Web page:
How can non-elected representatives secure democratic representation?

fossheim-karin2Karin Fossheim

Research on the democratic legitimacy of non-elected actors influencing policy while acting as representatives is often lacking in governance literature, despite being increasingly relevant worldwide in both established and emerging democracies. Recent theories of representation argue that there are non-electoral mechanisms to appoint such non-elected representatives and hold them responsible for their actions. Consequently, democratic non-electoral representation can be achieved. Through in-depth, empirical analysis, this article explores democratic non-electoral representation in governance networks by comparing how non-elected representatives, their constituents and the decision-making audience understand the outcome of representation to benefit the constituency, authorisation and accountability. This analysis explores the perspectives of the non-elected representatives, the constituency and the audience and discusses the theoretical implications of the results.

The research findings conclude that all three groups mostly share the understanding of democratic non-electoral representation as ongoing interactions between representatives and constituents, multiple (if any) organisational and discursive sources of authorisation and deliberative aspects of accountability. All of these are mechanisms that, in the absence of elections, can secure democratic representation. Contrary to what the theory suggests, accountability based on sanctions is not considered essential to ensure democratic non-electoral representation.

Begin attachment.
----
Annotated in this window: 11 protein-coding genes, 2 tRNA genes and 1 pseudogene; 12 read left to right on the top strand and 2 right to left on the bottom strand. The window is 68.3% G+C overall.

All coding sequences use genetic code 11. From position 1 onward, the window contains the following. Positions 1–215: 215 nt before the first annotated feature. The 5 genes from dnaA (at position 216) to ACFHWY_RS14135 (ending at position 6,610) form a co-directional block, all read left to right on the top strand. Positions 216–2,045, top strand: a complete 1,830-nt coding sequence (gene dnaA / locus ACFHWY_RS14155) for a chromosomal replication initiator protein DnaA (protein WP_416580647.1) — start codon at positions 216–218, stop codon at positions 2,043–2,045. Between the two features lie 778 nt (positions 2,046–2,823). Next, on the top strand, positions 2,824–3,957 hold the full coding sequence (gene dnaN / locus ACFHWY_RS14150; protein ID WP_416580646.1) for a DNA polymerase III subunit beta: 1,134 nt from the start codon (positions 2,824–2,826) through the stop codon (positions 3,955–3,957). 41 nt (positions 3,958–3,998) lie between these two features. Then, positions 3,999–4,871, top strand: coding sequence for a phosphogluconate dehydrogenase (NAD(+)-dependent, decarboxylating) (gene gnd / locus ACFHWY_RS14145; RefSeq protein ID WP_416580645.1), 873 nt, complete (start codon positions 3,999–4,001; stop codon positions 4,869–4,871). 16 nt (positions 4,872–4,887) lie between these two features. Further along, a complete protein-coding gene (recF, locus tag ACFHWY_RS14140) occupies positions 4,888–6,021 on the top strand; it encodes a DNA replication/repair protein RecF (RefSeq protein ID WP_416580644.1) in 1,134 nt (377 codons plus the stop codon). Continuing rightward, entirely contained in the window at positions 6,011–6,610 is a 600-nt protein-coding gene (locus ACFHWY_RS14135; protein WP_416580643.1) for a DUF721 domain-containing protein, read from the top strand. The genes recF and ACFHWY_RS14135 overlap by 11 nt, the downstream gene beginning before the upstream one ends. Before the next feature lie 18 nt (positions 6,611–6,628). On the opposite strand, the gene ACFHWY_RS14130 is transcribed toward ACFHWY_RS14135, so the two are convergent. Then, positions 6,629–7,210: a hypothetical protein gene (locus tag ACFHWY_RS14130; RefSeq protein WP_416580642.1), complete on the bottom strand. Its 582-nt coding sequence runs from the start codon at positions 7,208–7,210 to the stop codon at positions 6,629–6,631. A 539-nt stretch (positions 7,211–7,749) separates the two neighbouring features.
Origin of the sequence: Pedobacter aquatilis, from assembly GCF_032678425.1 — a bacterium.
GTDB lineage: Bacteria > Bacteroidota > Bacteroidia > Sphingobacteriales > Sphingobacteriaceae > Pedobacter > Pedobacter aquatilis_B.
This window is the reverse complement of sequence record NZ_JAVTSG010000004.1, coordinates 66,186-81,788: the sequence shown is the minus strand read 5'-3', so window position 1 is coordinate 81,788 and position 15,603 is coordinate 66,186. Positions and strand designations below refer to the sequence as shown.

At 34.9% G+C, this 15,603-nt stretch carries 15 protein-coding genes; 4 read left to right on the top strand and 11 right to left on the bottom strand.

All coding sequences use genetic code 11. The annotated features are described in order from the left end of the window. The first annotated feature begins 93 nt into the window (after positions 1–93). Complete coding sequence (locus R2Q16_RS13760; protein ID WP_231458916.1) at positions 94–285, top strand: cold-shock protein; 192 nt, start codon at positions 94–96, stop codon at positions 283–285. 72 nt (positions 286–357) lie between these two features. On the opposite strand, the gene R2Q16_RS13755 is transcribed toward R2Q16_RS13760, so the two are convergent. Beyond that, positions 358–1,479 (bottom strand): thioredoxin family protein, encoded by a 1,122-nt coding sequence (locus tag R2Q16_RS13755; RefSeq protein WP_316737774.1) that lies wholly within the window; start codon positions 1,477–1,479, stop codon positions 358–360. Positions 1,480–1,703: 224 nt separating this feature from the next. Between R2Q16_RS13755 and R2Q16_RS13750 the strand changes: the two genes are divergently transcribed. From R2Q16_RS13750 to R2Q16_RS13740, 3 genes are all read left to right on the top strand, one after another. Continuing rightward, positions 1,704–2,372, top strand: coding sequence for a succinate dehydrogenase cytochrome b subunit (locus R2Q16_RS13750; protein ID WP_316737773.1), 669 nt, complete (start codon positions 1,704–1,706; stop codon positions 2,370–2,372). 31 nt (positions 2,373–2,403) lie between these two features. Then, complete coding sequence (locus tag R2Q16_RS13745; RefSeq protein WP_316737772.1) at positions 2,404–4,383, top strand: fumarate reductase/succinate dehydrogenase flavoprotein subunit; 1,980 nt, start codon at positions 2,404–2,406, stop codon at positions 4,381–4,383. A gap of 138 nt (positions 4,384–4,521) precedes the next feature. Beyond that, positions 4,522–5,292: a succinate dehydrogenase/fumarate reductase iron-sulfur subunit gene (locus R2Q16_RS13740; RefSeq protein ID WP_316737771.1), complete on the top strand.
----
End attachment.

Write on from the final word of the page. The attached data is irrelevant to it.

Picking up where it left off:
These findings make an important contribution to the literature on non-electoral representation in policymaking and to the broader literature on representative democracy.

You can read the original research in Policy & Politics

Fossheim Karin (2022) How can non-elected representatives secure democratic representation? Policy and Politics DOI:

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Polycentric governance networks – how do they work in metropolitan planning organizations?

Asim Zia
Asim Zia

Asim Zia, University of Vermont, discusses the background to his article in the latest issue of Policy & Politics, Scale and intensity of collaboration as determinants of performance management gaps in polycentric governance networks: Evidence from a national survey of metropolitan planning organisations (MPOs)

This article represents convergence of two theoretical streams in the public policy, political science and public management literature: on the one hand, Elinor Ostrom’s stellar career laid the foundations for the notion of ‘polycentric governance’; on the other hand, advancements in network governance and collaborative governance theory led to the notion of ‘governance networks’ that use methodological rigor of network science and systems analysis to unpack decision making dynamics in various public and public-private action arenas. In this paper, we develop the theoretical notion of ‘polycentric governance networks’ and study their manifestation in the world of ‘metropolitan planning organizations’ (MPOs).

In our social-ecological gaming and simulation (SEGS) lab, which I co-direct with Professor Chris Koliba, empirical investigation and the simulation of a large variety of governance networks is one of our primary research Continue reading